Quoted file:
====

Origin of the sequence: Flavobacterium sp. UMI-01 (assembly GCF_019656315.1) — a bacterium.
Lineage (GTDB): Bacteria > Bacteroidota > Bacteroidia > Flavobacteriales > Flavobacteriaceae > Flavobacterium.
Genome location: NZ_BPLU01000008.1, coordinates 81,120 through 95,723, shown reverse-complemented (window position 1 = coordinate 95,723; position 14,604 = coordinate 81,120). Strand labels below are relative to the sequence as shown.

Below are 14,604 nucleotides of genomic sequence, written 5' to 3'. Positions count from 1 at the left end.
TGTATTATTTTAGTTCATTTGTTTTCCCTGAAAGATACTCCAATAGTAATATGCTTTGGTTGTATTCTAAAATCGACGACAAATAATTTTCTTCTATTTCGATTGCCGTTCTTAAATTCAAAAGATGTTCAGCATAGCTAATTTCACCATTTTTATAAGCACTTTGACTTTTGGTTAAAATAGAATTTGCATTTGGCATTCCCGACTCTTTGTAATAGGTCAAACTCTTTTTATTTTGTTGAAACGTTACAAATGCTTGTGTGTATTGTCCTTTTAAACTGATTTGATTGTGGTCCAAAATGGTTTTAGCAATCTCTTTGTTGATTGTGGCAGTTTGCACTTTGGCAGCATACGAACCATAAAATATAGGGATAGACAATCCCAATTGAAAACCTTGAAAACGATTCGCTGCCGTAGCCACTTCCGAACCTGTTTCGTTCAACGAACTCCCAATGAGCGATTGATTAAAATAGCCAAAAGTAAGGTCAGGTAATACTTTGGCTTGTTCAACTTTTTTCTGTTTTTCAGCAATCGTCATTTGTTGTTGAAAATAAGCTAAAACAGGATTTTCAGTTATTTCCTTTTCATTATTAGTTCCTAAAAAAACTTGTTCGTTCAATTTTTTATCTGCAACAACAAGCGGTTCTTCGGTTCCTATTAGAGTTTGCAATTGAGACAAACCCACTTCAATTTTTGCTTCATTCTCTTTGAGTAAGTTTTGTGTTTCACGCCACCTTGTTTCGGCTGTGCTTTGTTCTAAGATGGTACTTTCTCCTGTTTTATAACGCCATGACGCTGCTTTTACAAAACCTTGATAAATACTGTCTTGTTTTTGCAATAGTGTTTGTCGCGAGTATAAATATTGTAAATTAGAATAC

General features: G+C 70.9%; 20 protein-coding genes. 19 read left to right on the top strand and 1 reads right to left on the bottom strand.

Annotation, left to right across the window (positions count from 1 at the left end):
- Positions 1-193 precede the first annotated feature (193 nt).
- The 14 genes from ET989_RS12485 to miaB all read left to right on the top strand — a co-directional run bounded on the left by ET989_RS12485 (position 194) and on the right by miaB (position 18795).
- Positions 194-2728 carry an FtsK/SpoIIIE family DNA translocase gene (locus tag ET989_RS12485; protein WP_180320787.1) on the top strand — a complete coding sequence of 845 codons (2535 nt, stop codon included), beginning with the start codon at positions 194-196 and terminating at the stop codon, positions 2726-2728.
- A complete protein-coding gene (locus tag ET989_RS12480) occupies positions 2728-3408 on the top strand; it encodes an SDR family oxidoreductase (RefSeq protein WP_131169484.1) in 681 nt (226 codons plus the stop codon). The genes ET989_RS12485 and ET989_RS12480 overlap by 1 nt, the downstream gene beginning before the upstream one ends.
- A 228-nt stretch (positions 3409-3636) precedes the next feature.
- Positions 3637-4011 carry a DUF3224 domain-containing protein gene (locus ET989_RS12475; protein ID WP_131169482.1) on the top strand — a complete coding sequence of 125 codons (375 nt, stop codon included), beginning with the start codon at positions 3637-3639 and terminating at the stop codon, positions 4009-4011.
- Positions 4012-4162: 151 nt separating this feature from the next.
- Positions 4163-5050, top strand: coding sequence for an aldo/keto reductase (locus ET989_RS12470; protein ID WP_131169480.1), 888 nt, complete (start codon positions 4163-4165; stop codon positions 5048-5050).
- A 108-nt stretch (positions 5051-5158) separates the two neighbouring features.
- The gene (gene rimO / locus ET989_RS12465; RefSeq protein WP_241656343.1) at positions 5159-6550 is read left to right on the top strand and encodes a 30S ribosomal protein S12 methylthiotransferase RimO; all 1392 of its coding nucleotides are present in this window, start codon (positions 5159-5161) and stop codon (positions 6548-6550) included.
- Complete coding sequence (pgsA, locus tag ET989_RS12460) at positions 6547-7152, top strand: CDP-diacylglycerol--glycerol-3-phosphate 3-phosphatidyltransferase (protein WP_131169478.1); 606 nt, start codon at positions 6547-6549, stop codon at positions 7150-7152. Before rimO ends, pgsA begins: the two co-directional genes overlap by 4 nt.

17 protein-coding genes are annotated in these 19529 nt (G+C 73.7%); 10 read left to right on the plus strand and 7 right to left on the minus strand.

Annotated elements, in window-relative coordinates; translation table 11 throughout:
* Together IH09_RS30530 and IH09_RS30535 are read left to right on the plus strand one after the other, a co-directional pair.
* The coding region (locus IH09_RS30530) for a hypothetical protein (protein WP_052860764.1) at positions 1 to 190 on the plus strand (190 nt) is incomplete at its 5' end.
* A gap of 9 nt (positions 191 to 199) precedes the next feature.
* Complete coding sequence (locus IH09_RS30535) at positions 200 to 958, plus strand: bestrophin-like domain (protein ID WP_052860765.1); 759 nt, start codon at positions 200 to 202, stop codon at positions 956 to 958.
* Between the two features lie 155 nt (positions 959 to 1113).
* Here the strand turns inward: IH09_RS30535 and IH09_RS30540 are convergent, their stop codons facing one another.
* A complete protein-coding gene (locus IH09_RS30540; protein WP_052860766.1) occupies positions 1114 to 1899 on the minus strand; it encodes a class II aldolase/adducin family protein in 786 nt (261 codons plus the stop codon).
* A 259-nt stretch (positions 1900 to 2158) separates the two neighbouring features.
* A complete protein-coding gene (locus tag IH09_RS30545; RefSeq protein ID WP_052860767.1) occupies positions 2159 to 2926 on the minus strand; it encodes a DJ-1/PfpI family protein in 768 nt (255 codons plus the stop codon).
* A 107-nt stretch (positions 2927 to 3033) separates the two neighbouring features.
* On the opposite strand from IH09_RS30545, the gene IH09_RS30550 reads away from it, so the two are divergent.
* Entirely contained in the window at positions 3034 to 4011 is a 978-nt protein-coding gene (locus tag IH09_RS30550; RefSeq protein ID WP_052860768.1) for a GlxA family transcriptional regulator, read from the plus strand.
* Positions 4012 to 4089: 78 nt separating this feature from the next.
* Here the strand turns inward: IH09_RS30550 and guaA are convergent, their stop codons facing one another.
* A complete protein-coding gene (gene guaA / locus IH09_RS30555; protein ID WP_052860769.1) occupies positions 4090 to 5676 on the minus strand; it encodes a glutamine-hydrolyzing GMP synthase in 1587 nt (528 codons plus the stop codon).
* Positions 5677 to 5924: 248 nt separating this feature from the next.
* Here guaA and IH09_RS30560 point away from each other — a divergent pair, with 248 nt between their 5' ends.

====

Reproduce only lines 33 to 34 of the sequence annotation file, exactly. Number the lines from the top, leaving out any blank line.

* Positions 4012 to 4089: 78 nt separating this feature from the next.
* Here the strand turns inward: IH09_RS30550 and guaA are convergent, their stop codons facing one another.